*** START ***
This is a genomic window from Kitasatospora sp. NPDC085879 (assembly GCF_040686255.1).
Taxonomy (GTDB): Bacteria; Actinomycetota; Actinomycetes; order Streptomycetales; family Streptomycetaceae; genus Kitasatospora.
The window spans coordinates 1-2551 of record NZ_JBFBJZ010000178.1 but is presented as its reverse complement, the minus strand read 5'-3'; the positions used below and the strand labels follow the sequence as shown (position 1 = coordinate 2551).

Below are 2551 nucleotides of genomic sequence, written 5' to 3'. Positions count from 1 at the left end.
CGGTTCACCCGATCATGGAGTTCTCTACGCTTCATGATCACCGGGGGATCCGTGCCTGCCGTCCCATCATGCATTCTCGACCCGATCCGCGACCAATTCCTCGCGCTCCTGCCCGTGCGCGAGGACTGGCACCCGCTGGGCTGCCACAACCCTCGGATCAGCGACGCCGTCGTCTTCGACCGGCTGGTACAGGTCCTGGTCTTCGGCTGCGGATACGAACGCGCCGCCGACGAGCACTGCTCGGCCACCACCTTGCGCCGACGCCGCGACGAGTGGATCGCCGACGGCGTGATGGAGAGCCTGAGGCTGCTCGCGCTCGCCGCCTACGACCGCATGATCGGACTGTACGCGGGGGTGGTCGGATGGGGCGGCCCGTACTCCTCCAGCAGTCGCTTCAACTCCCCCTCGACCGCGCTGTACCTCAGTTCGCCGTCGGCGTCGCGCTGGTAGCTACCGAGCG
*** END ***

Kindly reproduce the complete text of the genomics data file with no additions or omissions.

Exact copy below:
This is a genomic window from Kitasatospora sp. NPDC085879 (assembly GCF_040686255.1).
Taxonomy (GTDB): Bacteria; Actinomycetota; Actinomycetes; order Streptomycetales; family Streptomycetaceae; genus Kitasatospora.
The window spans coordinates 1-2551 of record NZ_JBFBJZ010000178.1 but is presented as its reverse complement, the minus strand read 5'-3'; the positions used below and the strand labels follow the sequence as shown (position 1 = coordinate 2551).

Below are 2551 nucleotides of genomic sequence, written 5' to 3'. Positions count from 1 at the left end.
CGGTTCACCCGATCATGGAGTTCTCTACGCTTCATGATCACCGGGGGATCCGTGCCTGCCGTCCCATCATGCATTCTCGACCCGATCCGCGACCAATTCCTCGCGCTCCTGCCCGTGCGCGAGGACTGGCACCCGCTGGGCTGCCACAACCCTCGGATCAGCGACGCCGTCGTCTTCGACCGGCTGGTACAGGTCCTGGTCTTCGGCTGCGGATACGAACGCGCCGCCGACGAGCACTGCTCGGCCACCACCTTGCGCCGACGCCGCGACGAGTGGATCGCCGACGGCGTGATGGAGAGCCTGAGGCTGCTCGCGCTCGCCGCCTACGACCGCATGATCGGACTGTACGCGGGGGTGGTCGGATGGGGCGGCCCGTACTCCTCCAGCAGTCGCTTCAACTCCCCCTCGACCGCGCTGTACCTCAGTTCGCCGTCGGCGTCGCGCTGGTAGCTACCGAGCG